Computer-Assisted Legal Research
Most judges, lawyers, and law librarians continue to rely on the traditional fee-based giants of online legal research—Lexis, Westlaw, and Loislaw (owned by New York-based Aspen Publishers, Inc., a subsidiary of Dutch publishing company Wolters Kluwer). However, more law-related professionals are turning to free Internet sites to conduct their legal research. A number of Web sites now provide free access to a variety of legal materials that include federal and state case law, codes and regulations, treatises, law reviews, scholarly articles, mainstream news stories, as well as legal forms, public records, and attorney directories.
Examples of Internet sites that provide free access to at least some of these legal resources are numerous, though the depth and breadth of coverage offered by each site varies. Among the myriad of such providers, FindLaw generally remains the benchmark for comprehensive quality. Many law school Internet sites also provide free access to a wide variety of information. One such example is the Legal Information Institute, a site maintained by Cornell Law School (www.law.cornell.edu). This site provides a range of primary and secondary source materials, as well as directories to locate additional information on the Web.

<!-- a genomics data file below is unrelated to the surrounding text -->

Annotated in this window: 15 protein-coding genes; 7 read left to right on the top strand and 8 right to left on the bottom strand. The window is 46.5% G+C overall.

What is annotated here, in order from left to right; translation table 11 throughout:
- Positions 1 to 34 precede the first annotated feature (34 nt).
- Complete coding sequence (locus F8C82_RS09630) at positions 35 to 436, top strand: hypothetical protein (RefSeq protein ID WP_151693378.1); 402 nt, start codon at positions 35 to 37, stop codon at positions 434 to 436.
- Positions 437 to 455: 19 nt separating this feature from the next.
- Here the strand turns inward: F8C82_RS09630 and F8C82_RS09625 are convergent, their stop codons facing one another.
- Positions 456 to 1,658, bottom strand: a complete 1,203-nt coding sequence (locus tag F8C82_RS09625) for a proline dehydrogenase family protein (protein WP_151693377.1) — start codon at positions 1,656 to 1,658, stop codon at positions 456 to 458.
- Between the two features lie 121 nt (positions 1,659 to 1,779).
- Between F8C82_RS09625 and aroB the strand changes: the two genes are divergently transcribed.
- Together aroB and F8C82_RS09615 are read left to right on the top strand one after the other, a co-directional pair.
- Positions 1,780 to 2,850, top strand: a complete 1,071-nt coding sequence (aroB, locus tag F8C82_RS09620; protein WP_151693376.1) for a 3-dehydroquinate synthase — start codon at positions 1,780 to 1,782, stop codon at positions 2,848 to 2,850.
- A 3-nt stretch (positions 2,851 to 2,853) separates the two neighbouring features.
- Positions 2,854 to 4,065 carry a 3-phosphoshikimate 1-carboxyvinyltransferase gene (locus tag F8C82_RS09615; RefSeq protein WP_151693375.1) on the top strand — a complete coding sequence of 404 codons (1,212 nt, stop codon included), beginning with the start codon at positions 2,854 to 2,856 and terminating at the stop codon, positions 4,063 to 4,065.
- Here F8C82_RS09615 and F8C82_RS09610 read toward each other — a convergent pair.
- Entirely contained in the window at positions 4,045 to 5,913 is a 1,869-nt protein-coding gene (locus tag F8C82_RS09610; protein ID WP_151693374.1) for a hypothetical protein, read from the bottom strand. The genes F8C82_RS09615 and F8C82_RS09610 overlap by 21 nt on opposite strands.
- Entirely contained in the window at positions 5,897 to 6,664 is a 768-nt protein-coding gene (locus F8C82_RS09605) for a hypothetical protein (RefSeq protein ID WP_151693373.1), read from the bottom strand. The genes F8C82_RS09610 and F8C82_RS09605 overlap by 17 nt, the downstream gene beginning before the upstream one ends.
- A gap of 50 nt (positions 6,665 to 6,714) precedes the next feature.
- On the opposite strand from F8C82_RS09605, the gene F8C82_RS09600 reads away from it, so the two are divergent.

FindLaw provides multiple channels to access information from its portal and caters the information to specific types of end users. These include channels for legal professionals, students, businesses, and the public. Material specific to these targeted audiences is made available as well as resources for all users, such as cases, codes, articles, and guides. Within each channel users can drill down to the area of law that interests them.
For example, students can look at outlines and examinations for a variety of legal courses, view employment opportunities, or learn about study skills. Business people can gain insights into starting a business, review different types of business organizations, and look into bankruptcy provisions. For the general public, topics include employment, immigration, personal injury, education, estate planning, and real estate law. FindLaw also continues to provide an excellent federal case law database that is searchable by title, citation, and full text. All cases from U.S. Reports from 1893 to the present are included.
While boatloads of legal information can now be obtained on the Internet free of charge, the information typically consists of unanalyzed, non-value-added material such as primary-source documents stripped of the editorial enhancements provided by pay services. Such enhancements include case synopses (editorially created summaries of the procedural history and holding of a case), case headnotes (editorially created snapshots of each court ruling in a case), statutory annotations (editorially created indices listing every case that has interpreted or applied a particular statute), and legal citators (editorially created reference guides telling users whether a legal authority may still be cited in court as good law), among others. Because these editorial enhancements can be so valuable in making legal research more efficient and successful, most law-related professionals remain willing to pay significant subscriber and user fees to access them.